School Participant Empowerment Scale

Short, P. M., and Rinehart, J. S. (1992). School Participant Empowerment Scale. Auburn University. Mimeo.

Comments: The School Participant Empowerment Scale (SPES), a refined 38-item instrument, was developed to measure school participant (teacher) empowerment. It was designed to measure several themes such as trust, communication, structures for involvement, risk taking, and critical incidents. In addition, such themes as opportunities for decision making, control over daily schedule, opportunities for growth and development can be empowering aspects of a teacher’s job.

Scale Construction: To generate items for the original instrument, teachers were asked to list ways in which they felt empowered in the schools in which they taught. This process yielded 110 items of which 75 were judged to represent empowerment components based on the literature and past research of empowerment.

Sample: The sample consisted of 211 secondary teachers from high schools in three geographic regions—south, south- west, and the Midwest. Schools ranged in size from 70 teachers to 125 teachers.

Reliability: The total scale (38 items) alpha coefficient was 0.94. Coefficients for each of the subscales were decision- making 0.89; professional growth 0.83; status 0.86; self-efficacy 0.84; autonomy 0.81; and impact 0.82.

Validity: Content validity was determined by a panel of four judges that rated the overall representativeness of each item. From this analysis, 68 items reached general agreement. The 68-item instrument was submitted to a factor analysis from which a final 38 items were retained on six factors.

Factor Analysis: A principal component analysis followed by an oblique rotation was used. Only those items with a factor loading of 0.600 or higher were retained on the factor. This yielded six factors, which accounted for about 51 percent of the common variance. The six dimensions produced by the factor analysis are decision making (10 items); professional growth (six items); status (six items); self efficacy (six items); autonomy (four items); and impact (six items).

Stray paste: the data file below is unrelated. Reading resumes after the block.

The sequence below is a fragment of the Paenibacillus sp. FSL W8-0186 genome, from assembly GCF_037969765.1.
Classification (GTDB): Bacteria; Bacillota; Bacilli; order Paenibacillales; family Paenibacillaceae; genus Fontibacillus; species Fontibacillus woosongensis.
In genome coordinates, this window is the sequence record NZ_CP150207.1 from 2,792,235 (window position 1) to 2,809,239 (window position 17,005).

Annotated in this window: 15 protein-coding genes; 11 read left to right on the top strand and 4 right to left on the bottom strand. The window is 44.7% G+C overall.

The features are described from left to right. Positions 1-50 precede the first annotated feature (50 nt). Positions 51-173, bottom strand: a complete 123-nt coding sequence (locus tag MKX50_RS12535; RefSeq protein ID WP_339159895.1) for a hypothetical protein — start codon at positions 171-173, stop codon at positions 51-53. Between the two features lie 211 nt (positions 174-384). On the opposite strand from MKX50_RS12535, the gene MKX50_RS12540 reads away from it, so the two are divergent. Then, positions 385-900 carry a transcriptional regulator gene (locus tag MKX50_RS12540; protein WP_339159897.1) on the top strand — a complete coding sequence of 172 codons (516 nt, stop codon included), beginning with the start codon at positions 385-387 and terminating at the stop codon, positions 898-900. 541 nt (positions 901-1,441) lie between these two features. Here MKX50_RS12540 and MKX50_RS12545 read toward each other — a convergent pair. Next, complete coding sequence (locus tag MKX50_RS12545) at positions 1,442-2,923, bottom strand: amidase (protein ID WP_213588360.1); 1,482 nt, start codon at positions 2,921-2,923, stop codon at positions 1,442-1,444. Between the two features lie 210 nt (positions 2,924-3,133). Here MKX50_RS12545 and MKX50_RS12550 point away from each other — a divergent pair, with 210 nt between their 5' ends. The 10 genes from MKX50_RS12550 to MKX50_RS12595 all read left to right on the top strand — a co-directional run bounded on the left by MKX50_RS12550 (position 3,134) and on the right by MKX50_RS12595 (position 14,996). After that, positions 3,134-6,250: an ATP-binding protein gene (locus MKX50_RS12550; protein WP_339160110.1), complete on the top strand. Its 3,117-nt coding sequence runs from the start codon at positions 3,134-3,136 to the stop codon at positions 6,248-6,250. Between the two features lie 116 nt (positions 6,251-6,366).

Hynes, J. (2004). The relationship between the dimensions of teacher empowerment and principal’s job satisfaction in elementary accelerated schools. PhD dissertation, Southern Illinois University at Carbondale.

Keiser, C. M. (2007). The relationship between teacher empowerment and organizational commitment. EdD dissertation, University of Virginia.

Linter, J. D. (2008). The relationship between teacher empowerment and principal use of power. EdD dissertation, Auburn University. Perkins, A. (2006). The relationship between social structure and sense of empowerment for school personnel. PhD dissertation, Michigan State University.

Watts, D. M. (2009). Enabling school structure, mindfulness, and teacher empowerment: Test of a theory. EdD dissertation, University of Alabama.

School Empowerment Survey

1. I am given the responsibility to monitor programs.
2. I function in a professional environment.
3. I believe that I have earned respect.
4. I believe that I am helping kids become independent learners.
5. I have control over daily schedules.
6. I believe that I have the ability to get things done.
7. I make decisions about the implementation of new programs in the school.
8. I am treated as a professional.
9. I believe that I am very effective.
10. I believe that I am empowering students.
11. I am able to teach as I choose.
12. I participate in staff development.
13. I make decisions about the selection of other teachers for my school.
14. I have the opportunity for professional growth.
15. I have the respect of my colleagues.
16. I feel that I am involved in an important program for children.
17. I have the freedom to make decisions on what is taught.
18. I believe that I am having an impact.
19. I am involved in school budget decisions.
20. I work at a school where kids come first.
21. I have the support and respect of my colleagues.
22. I see students learn.
23. I make decisions about curriculum.
24. I am a decision maker.
25. I am given the opportunity to teach other teachers.
26. I am given the opportunity to continue learning.
27. I have a strong knowledge base in the areas in which I teach.
28. I believe that I have the opportunity to grow by working daily with students.
29. I perceive that I have the opportunity to influence others.
30. I can determine my own schedule.
31. I have the opportunity to collaborate with other teachers in my school.
32. I perceive that I am making a difference.
33. Principals, other teachers, and school personnel solicit my advice.
34. I believe that I am good at what I do.
35. I can plan my own schedule.
36. I perceive that I have an impact on other teachers and students.
37. My advice is solicited by others.
38. I have an opportunity to teach other teachers about innovative ideas.

Scoring: 1 = Strongly Disagree; 2 = Disagree; 3 = Neutral; 4 = Agree; 5 = Strongly Agree.